Background: A landscape analysis of mobile health (mHealth) applications and published literature related to their use in surgical site infection (SSI) detection and surveillance was conducted by the Assessing Surgical Site Infection Surveillance Technologies (ASSIST) investigators. Methods: The literature review focused on post-discharge SSI detection or tracking by caregivers or patients using mHealth technology. This report is unique in its review across both commercial and research-based mHealth apps. Apps designed for long-term wound tracking and those focused on care coordination and scheduling were excluded. A structured evaluation framework was used to assess the operational, technical, and policy features of the apps. Results: Of the 10 apps evaluated, only two were in full clinical use. A variety of data were captured by the apps including wound photographs (eight apps), wound measurements (three apps), dressing assessments (two apps), physical activity metrics (three apps), medication adherence (three apps) as well as structured surveys, signs, and symptoms. Free-text responses were permitted by at least two apps. The extent of integration with the native electronic health record system was variable. Conclusion: The examination of rapidly evolving technologies is challenged by lack of standard evaluative methods, such as those more commonly used in clinical research. This review is unique in its application of a structured evaluation framework across both commercial and research-based mHealth apps.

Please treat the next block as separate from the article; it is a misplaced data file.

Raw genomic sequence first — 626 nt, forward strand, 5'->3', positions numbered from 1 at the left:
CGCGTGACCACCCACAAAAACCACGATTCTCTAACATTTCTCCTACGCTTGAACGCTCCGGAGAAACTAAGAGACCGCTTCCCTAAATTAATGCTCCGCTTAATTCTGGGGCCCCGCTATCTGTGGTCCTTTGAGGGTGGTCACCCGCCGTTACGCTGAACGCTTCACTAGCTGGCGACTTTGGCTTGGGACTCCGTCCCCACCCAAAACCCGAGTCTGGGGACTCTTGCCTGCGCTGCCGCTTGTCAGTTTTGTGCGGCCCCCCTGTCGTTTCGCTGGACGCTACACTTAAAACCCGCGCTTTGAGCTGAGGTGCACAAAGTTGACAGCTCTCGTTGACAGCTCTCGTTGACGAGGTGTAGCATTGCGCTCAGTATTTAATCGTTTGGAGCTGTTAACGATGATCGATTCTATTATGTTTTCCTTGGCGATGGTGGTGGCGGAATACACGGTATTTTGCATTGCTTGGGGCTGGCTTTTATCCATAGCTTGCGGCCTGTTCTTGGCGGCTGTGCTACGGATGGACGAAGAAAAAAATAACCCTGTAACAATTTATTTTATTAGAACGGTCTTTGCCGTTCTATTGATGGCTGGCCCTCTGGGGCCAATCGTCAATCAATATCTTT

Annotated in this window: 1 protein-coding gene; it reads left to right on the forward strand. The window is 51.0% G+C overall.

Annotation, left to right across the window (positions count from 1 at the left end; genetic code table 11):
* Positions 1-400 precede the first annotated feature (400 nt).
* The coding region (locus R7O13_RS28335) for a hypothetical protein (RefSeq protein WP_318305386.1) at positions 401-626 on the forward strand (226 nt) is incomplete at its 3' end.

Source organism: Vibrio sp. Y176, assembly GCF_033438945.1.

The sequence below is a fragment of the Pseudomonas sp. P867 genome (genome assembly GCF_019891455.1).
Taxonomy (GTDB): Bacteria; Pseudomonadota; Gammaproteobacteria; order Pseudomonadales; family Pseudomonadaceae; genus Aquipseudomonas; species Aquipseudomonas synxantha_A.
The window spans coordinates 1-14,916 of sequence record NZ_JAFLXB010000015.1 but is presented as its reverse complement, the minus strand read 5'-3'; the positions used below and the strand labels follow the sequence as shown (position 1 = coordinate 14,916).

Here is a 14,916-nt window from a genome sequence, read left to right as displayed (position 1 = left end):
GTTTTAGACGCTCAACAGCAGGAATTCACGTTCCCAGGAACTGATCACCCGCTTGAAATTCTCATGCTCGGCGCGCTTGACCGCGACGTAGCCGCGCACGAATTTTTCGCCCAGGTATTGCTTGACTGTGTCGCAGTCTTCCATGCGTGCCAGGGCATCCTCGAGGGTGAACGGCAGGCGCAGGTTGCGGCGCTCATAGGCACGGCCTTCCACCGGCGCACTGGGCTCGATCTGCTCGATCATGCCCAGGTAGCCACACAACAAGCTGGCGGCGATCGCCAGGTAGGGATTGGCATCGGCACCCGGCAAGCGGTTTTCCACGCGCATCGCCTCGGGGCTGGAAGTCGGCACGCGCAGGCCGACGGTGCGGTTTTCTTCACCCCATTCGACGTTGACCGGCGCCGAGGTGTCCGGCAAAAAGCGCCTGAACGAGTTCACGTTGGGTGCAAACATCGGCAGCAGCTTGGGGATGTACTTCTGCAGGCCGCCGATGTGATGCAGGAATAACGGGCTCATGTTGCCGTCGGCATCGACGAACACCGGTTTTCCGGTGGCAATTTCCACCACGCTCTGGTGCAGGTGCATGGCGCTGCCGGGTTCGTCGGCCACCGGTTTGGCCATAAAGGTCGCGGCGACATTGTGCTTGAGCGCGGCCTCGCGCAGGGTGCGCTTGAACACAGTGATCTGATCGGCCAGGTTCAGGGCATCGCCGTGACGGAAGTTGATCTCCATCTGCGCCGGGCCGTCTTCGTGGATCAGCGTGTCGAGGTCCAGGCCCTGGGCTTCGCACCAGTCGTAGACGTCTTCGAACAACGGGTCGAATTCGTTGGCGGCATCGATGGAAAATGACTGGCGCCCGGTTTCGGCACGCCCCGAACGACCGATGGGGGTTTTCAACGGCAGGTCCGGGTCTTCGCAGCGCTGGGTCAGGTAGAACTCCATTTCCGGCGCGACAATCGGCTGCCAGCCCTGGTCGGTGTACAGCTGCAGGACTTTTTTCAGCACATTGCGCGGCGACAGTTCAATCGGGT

Asunto(s)
Pruebas Diagnósticas de Rutina/métodos , Pruebas Diagnósticas de Rutina/normas , Monitoreo Epidemiológico , Infección de la Herida Quirúrgica/diagnóstico por imagen , Telemedicina/métodos , Humanos , Procesamiento de Imagen Asistida por Computador , Datos de Salud Generados por el Paciente , Periodo Posoperatorio
12.
Diagn Microbiol Infect Dis ; 95(3): 114841, 2019 Nov.
Artículo en Inglés | MEDLINE | ID: mdl-31422873

RESUMEN

OBJECTIVES: To compare the performance and time-to-result (TTR) for antimicrobial susceptibility testing (AST) of positive blood cultures (PBC) using the Accelerate Pheno™ system (AXDX) and both a direct VITEK® 2 card inoculation workflow (DV2) and traditional FDA-approved VITEK® 2 workflow using subcultured isolates (V2). METHODS: Patient samples with monomicrobial Gram-negative rod bacteremia were tested on AXDX and DV2 in tandem and compared to V2 AST results. Categorical agreement (CA) errors were adjudicated using broth microdilution. Instrumentation times and AST TTR were compared. RESULTS: AXDX and DV2 had a CA of 93.4% and 97.4%, respectively, compared to V2. Postadjudication, AXDX, DV2, and V2 had CA of 94.7%, 95.7%, and 96.5%, respectively. Instrument run times were 6.6 h, 9.4 h, and 9.2 h, and AST TTR were 8.9 h, 12.9 h and 35.5 h, respectively. CONCLUSIONS: AXDX and DV2 ASTs are fast and reliable, which may have significant antimicrobial stewardship implications.


Asunto(s)
Cultivo de Sangre , Pruebas Diagnósticas de Rutina/métodos , Pruebas de Sensibilidad Microbiana/métodos , Programas de Optimización del Uso de los Antimicrobianos , Bacteriemia/microbiología , Pruebas Diagnósticas de Rutina/instrumentación , Pruebas Diagnósticas de Rutina/normas , Bacterias Gramnegativas/aislamiento & purificación , Bacterias Gramnegativas/metabolismo , Infecciones por Bacterias Gramnegativas/microbiología , Humanos , Pruebas de Sensibilidad Microbiana/instrumentación , Pruebas de Sensibilidad Microbiana/normas , Estudios Prospectivos , Factores de Tiempo , Flujo de Trabajo , beta-Lactamasas/biosíntesis